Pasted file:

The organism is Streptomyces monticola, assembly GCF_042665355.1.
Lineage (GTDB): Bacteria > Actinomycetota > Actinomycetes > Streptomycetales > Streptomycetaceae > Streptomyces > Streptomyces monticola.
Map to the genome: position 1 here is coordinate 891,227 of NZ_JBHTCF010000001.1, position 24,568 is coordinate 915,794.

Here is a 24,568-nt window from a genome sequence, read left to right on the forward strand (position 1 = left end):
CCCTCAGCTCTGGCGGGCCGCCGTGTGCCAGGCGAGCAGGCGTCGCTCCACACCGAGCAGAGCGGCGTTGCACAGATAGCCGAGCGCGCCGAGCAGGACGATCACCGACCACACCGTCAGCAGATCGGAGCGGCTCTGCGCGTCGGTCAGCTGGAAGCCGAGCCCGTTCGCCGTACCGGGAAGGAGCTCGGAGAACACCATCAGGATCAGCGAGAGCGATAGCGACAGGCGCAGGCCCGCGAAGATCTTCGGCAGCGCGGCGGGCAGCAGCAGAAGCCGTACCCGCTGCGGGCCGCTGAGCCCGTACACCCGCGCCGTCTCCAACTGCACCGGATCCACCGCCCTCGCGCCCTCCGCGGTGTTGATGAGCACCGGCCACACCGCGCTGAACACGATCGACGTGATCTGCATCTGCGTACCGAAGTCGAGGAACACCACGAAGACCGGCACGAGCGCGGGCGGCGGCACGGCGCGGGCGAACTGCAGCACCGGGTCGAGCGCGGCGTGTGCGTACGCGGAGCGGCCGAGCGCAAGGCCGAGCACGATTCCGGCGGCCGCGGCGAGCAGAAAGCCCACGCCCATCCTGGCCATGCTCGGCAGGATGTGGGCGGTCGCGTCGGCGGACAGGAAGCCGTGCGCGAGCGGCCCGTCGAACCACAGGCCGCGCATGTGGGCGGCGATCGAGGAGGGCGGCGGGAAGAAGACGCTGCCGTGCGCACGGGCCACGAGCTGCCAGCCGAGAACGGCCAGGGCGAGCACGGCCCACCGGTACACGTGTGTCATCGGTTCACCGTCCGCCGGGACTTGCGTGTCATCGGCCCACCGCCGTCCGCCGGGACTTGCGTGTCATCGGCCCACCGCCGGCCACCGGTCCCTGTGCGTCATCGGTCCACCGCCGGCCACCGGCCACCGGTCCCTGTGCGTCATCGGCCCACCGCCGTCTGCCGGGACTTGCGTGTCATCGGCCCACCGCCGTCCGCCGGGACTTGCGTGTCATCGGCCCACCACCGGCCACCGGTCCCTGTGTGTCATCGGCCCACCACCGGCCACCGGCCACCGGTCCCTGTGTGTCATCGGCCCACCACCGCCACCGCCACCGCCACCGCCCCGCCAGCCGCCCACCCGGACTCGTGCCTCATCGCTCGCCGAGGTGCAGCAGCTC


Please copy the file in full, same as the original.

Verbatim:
The organism is Streptomyces monticola, assembly GCF_042665355.1.
Lineage (GTDB): Bacteria > Actinomycetota > Actinomycetes > Streptomycetales > Streptomycetaceae > Streptomyces > Streptomyces monticola.
Map to the genome: position 1 here is coordinate 891,227 of NZ_JBHTCF010000001.1, position 24,568 is coordinate 915,794.

Here is a 24,568-nt window from a genome sequence, read left to right on the forward strand (position 1 = left end):
CCCTCAGCTCTGGCGGGCCGCCGTGTGCCAGGCGAGCAGGCGTCGCTCCACACCGAGCAGAGCGGCGTTGCACAGATAGCCGAGCGCGCCGAGCAGGACGATCACCGACCACACCGTCAGCAGATCGGAGCGGCTCTGCGCGTCGGTCAGCTGGAAGCCGAGCCCGTTCGCCGTACCGGGAAGGAGCTCGGAGAACACCATCAGGATCAGCGAGAGCGATAGCGACAGGCGCAGGCCCGCGAAGATCTTCGGCAGCGCGGCGGGCAGCAGCAGAAGCCGTACCCGCTGCGGGCCGCTGAGCCCGTACACCCGCGCCGTCTCCAACTGCACCGGATCCACCGCCCTCGCGCCCTCCGCGGTGTTGATGAGCACCGGCCACACCGCGCTGAACACGATCGACGTGATCTGCATCTGCGTACCGAAGTCGAGGAACACCACGAAGACCGGCACGAGCGCGGGCGGCGGCACGGCGCGGGCGAACTGCAGCACCGGGTCGAGCGCGGCGTGTGCGTACGCGGAGCGGCCGAGCGCAAGGCCGAGCACGATTCCGGCGGCCGCGGCGAGCAGAAAGCCCACGCCCATCCTGGCCATGCTCGGCAGGATGTGGGCGGTCGCGTCGGCGGACAGGAAGCCGTGCGCGAGCGGCCCGTCGAACCACAGGCCGCGCATGTGGGCGGCGATCGAGGAGGGCGGCGGGAAGAAGACGCTGCCGTGCGCACGGGCCACGAGCTGCCAGCCGAGAACGGCCAGGGCGAGCACGGCCCACCGGTACACGTGTGTCATCGGTTCACCGTCCGCCGGGACTTGCGTGTCATCGGCCCACCGCCGTCCGCCGGGACTTGCGTGTCATCGGCCCACCGCCGGCCACCGGTCCCTGTGCGTCATCGGTCCACCGCCGGCCACCGGCCACCGGTCCCTGTGCGTCATCGGCCCACCGCCGTCTGCCGGGACTTGCGTGTCATCGGCCCACCGCCGTCCGCCGGGACTTGCGTGTCATCGGCCCACCACCGGCCACCGGTCCCTGTGTGTCATCGGCCCACCACCGGCCACCGGCCACCGGTCCCTGTGTGTCATCGGCCCACCACCGCCACCGCCACCGCCACCGCCCCGCCAGCCGCCCACCCGGACTCGTGCCTCATCGCTCGCCGAGGTGCAGCAGCTC